This article will take you on a journey through the innovative design process for a large railroad project in Norway to show what we are doing to push things beyond the usual with the help of Autodesk InfraWorks and Unreal Engine. We'll address information flow, live feed, and efficient collaboration between hundreds of people per project, and meeting in a virtual gaming environment.
Bane NOR SF
The Norwegian Railway Infrastructure Managers, Bane NOR SF (BN), is the government office for all railway activities in Norway, including building and maintaining all railway infrastructure.
Background for the InterCity Project
Strong growth in population expected in Oslo area
Fastest-growing capital in Europe
Affliction in the city areas
Little space for roads
Modern railway and wise use of hubs
The InterCity strategy was developed in the early 1990s. Some sections are finished, and some under construction. 270 kilometers double track railway and 22 new or changed station areas remain.
Concept study for the InterCity corridors was completed 2012. Success criteria include: centrally located stations and development of surrounding areas, comprehensive service upgrades, not small improvements of existing services, much shorter journey times, frequent services, high punctuality levels, predictability.
Investment costs: Approximately €12.5 billion.
National Transport Plan 2014-23 approved by Parliament, June 2013.
InterCity Project organization established.
The InterCity Project follows the Norwegian planning law that defines 3 major planning levels, and that the municipalities have authority to approve the plans. Some sub-projects of the project go through 2 or 3 municipalities, which give an added complexity. The InterCity Project is divided into 7 sub-projects. The first 4 sub-projects are planned to complete in 2024, and the rest in 2034.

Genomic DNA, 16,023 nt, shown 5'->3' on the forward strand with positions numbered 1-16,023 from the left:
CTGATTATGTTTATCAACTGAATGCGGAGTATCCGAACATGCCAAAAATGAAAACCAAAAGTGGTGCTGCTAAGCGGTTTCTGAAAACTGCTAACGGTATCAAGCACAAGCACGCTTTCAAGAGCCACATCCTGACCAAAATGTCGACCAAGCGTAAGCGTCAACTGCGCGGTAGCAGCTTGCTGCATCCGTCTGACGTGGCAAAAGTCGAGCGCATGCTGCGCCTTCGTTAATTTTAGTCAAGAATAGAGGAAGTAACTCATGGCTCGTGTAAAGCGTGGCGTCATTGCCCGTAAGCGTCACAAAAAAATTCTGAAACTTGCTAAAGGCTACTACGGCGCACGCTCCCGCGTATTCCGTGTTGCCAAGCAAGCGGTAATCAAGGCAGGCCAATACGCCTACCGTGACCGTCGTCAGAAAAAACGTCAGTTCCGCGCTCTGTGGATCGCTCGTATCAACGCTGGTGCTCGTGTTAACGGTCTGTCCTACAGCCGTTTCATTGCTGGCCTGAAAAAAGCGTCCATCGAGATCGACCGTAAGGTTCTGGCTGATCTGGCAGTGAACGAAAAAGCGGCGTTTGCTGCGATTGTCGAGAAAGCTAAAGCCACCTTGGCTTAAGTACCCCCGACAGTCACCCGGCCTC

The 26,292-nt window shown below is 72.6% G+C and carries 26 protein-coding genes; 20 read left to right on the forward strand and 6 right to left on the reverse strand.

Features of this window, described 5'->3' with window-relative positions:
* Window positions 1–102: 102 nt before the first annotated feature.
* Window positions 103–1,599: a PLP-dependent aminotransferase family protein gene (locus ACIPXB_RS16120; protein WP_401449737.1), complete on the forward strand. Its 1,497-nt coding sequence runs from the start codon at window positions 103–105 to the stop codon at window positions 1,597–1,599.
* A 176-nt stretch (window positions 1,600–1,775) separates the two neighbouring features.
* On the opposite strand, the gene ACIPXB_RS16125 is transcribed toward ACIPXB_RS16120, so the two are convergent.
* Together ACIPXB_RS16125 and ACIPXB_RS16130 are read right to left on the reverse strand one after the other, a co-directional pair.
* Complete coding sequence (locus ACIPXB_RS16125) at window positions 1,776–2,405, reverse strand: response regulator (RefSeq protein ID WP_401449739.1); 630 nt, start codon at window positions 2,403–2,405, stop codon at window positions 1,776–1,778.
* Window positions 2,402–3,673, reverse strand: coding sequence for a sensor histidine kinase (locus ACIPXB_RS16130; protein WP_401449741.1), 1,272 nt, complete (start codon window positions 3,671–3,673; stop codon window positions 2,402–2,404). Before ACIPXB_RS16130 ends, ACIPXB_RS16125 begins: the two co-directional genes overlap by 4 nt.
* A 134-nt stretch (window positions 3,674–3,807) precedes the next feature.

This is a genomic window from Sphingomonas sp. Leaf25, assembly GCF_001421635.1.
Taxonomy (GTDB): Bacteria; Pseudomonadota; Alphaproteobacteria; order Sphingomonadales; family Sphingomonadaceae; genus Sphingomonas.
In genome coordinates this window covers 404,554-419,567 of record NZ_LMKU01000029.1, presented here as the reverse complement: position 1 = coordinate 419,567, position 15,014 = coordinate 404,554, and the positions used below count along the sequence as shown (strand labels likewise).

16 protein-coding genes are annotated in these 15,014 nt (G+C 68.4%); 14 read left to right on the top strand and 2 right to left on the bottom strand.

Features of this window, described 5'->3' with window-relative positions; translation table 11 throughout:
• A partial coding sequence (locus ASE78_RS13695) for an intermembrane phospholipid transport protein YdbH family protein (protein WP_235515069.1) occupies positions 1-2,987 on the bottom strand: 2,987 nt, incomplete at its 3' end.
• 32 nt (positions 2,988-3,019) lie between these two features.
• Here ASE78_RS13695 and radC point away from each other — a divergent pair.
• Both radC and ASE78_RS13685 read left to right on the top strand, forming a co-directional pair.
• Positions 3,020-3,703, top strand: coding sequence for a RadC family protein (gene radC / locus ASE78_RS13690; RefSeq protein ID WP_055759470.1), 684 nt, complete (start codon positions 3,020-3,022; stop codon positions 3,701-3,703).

All 7 sub-projects are awarded to major Norwegian and Nordic consultant companies based on tenders. The contract is open in regards to hours but fixed on hourly rates.
BIM in Bane NOR
Bane NOR has recently approved a BIM strategy that states that all large projects are to be model-based projects for planning, building, and documentation. Project management shall be an integrated part of all model based project and Bane NOR shall take an active part in developing methods, routines and requirements as well as standards for the infrastructure industry.
Bane NOR is currently working on revising the requirements and handbook for model-based projects. The handbook was developed and approved in 2012. This handbook sets the requirement for all model-based projects as well as drawings. The handbook:
does not specify which programs to use, but the primary format for all models is DWG format.
states the types of models to be used and the contents of each type of model that the coordinated model and the presentation model must be in a license free software defines all object is described both as a volume object with the stake out data as points, lines, or volume.
states that all object are general, none supplier specific in early plan phases. As soon as a supplier is chosen in the construction phase all object are redesigned with the specific objects and the interdisciplinary conflict control is updated.
has resulted in a 3D object library that is open for all.
defines that all existing data is modelled as base models, data both above and below the ground level.
states that all disciplines shall model their new objects in 3D.
states that the coordinated model references both the base models and the discipline models and is updated with project defined intervals. This model is the base for all conflict control between disciplines. The primary goal is to fix all inter discipline conflicts before we start building the project.
states that a presentation model is based on the coordinated model. This model is primary used for visualization and communication within the project organization and with all external stakeholders in the project.
states that the contractor must use the discipline models to export stake out date directly to machines and updates the models to as-built status.
Motivation for Using Modelling in Bane NOR Projects
Our main motivations for using models in Bane NOR projects include the following:
Better control and quality will give us more cost effective projects.
Better focus on information for the existing situation in an early plan level makes it easy to re-use and enrich information through increased demands for level of detail all plan level.
Sharing data and knowledge with everyone within the project organization and all external stakeholders.
Easier to visualize and highlight interdisciplinary problems and challenges for everyone involved in the project.